ce discharge from Antarctica could contribute up to 37 centimeters to the global sea level rise within this century, a new study shows. For the first time, an international team of scientists provide a comprehensive estimate on the full range of Antarctica's potential contribution to global sea level rise based on physical computer simulations. Led by the Potsdam Institute for Climate Impact Research, the study combines a whole set of state-of-the-art climate models and observational data with various ice models. The results reproduce Antarctica's recent contribution to sea level rise as observed by satellites in the last two decades and show that the ice continent could become the largest contributor to sea level rise much sooner than previously thought.
"If greenhouse gases continue to rise as before, ice discharge from Antarctica could raise the global ocean by an additional 1 to 37 centimeters in this century already," says lead author Anders Levermann. "Now this is a big range -- which is exactly why we call it a risk: Science needs to be clear about the uncertainty, so that decision makers at the coast and in coastal megacities like Shanghai or New York can consider the potential implications in their planning processes," says Levermann.
Antarctica currently contributes less than 10 percent to global sea level rise
The scientists analyzed how rising global mean temperatures resulted in a warming of the ocean around Antarctica, thus influencing the melting of the Antarctic ice shelves. While Antarctica currently contributes less than 10 percent to global sea level rise and is a minor contributor compared to the thermal expansion of the warming oceans and melting mountain glaciers, it is Greenland and especially the Antarctic ice sheets with their huge volume of ice that are expected to be the major contributors to future long-term sea level rise. The marine ice sheets in West Antarctica alone have the potential to elevate sea level by several meters -- over several centuries.
According to the study, the computed projections for this century's sea level contribution are significantly higher than the latest IPCC projections on the upper end. Even in a scenario of strict climate policies limiting global warming in line with the 2°C target, the contribution of Antarctica to global sea level rise covers a range of 0 to 23 centimeters.
A critical input to future projections
"Rising sea level is widely regarded as a current and ongoing result of climate change that directly affects hundreds of millions of coastal dwellers around the world and indirectly affects billions more that share its financial costs," says co-author Robert Bindschadler from the NASA Goddard Space Flight Center. "This paper is a critical input to projections of possible future contributions of diminishing ice sheets to sea level by a rigorous consideration of uncertainty of not only the results of ice sheet models themselves but also the climate and ocean forcing driving the ice sheet models. Billions of Dollars, Euros, Yuan etc. are at stake and wise and cost-effective decision makers require this type of useful information from the scientific experts."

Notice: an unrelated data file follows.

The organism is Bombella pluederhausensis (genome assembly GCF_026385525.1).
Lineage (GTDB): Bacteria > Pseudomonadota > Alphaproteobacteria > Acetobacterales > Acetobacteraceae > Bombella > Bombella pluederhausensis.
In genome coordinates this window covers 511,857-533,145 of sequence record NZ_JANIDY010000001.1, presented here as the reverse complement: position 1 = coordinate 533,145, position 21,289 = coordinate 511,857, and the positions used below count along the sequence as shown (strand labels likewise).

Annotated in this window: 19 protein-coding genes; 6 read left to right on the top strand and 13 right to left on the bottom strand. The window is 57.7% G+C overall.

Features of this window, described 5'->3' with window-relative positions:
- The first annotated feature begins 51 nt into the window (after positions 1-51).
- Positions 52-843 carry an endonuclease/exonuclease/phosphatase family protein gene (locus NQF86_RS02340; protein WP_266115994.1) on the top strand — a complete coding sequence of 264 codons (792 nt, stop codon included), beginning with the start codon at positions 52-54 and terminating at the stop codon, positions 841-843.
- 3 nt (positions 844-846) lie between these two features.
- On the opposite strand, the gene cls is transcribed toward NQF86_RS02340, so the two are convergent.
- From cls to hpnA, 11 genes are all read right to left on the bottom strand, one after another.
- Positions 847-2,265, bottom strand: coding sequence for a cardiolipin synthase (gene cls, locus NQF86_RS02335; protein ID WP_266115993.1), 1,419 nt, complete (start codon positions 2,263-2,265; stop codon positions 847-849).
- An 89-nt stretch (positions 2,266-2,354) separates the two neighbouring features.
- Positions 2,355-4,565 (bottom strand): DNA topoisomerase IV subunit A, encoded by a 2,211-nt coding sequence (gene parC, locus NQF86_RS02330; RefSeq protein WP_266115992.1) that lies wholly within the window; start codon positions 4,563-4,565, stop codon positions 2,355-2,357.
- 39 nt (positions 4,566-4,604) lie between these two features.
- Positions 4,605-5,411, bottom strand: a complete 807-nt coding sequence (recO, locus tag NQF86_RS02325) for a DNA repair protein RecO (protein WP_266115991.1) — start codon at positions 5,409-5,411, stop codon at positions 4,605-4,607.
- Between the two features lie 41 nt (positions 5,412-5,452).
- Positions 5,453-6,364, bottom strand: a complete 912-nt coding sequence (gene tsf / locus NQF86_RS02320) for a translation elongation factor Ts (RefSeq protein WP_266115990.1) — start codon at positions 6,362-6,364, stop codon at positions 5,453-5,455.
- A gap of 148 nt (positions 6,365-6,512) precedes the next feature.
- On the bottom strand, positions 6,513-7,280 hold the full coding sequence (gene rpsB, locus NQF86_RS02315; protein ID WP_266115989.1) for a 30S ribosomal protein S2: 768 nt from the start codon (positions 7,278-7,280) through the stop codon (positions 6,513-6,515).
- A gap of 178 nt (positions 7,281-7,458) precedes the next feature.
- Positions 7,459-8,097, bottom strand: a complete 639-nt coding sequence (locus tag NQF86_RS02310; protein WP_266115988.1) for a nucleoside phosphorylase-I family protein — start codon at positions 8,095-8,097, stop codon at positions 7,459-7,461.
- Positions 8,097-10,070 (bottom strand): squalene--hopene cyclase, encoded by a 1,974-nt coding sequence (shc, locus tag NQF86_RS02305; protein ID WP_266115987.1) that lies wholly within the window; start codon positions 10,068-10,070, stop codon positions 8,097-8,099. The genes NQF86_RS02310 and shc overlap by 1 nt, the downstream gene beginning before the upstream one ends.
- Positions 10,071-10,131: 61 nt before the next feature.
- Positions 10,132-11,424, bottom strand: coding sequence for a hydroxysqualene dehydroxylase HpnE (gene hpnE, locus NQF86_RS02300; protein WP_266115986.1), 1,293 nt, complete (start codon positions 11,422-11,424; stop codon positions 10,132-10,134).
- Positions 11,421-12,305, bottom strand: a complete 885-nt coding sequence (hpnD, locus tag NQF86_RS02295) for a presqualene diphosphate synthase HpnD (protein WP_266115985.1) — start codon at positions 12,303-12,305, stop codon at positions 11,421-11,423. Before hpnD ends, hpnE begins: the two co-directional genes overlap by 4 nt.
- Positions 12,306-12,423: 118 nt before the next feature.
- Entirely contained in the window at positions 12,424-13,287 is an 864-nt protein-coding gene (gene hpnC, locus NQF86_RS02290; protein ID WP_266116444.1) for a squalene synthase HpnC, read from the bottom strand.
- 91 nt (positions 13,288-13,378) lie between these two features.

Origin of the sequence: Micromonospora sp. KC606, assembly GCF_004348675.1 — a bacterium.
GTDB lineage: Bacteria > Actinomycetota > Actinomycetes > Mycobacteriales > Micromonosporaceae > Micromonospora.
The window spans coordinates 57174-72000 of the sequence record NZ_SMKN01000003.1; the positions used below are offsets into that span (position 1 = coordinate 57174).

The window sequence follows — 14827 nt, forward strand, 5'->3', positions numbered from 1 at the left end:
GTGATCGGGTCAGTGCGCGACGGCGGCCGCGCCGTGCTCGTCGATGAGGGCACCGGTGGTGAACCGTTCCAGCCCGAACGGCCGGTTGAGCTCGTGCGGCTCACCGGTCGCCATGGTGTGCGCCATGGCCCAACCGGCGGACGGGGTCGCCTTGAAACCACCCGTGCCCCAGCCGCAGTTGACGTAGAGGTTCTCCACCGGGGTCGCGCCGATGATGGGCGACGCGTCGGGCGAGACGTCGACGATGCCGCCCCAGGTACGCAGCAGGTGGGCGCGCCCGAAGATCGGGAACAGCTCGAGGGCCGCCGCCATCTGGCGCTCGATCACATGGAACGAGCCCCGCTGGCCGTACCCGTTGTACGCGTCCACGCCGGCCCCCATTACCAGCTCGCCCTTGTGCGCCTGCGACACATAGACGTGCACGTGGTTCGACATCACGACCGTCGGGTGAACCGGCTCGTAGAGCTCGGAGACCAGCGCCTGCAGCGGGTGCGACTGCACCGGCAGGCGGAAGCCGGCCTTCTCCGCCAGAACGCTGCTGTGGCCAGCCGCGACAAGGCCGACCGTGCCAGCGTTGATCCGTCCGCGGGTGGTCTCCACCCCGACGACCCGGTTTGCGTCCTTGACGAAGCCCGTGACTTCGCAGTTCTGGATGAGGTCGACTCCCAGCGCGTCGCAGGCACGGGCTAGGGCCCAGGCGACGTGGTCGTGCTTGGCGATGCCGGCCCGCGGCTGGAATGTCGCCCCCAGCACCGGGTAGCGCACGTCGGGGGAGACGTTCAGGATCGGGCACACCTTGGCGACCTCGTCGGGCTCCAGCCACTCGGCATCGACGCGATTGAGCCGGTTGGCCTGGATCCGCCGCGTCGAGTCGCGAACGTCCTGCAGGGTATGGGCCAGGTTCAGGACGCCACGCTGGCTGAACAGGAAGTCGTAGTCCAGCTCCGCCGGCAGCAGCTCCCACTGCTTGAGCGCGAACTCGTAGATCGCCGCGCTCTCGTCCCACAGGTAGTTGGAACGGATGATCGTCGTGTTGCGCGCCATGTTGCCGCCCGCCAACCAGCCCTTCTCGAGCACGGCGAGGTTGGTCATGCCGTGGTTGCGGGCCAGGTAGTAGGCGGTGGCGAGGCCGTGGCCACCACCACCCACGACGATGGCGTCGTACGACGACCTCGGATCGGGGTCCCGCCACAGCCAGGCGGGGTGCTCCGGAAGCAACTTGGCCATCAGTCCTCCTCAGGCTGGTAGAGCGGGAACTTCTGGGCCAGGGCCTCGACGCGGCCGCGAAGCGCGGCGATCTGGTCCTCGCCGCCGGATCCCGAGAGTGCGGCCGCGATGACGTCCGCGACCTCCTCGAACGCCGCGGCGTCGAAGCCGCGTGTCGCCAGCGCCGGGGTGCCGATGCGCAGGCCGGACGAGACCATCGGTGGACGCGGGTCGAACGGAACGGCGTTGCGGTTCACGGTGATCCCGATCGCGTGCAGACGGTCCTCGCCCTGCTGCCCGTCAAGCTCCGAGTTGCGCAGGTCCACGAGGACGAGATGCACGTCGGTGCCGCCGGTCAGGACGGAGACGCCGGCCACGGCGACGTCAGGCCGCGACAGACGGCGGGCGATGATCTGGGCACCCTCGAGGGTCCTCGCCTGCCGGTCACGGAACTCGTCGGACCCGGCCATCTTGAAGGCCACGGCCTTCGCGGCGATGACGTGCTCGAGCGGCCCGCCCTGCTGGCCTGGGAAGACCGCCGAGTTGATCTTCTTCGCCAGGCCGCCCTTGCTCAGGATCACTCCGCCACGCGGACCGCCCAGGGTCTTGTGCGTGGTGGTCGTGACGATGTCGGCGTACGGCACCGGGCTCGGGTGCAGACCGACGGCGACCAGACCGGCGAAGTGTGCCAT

While the study signifies an important step towards a better understanding of Antarctica in a changing climate and its influence on sea level change within the 21st century, major modeling challenges still remain: Datasets of Antarctic bedrock topography, for instance, are still inadequate and some physical processes of interaction between ice and ocean cannot be sufficiently simulated yet.
Notably, the study's results are limited to this century only, while all 19 of the used comprehensive climate models indicate that the impacts of atmospheric warming on Antarctic ice shelf cavities will hit with a time delay of several decades. "Earlier research indicated that Antarctica would become important in the long term," says Levermann. "But pulling together all the evidence it seems that Antarctica could become the dominant cause of sea level rise much sooner."
The above post is reprinted from materials provided by Potsdam Institute for Climate Impact Research (PIK). Note: Materials may be edited for content and length.
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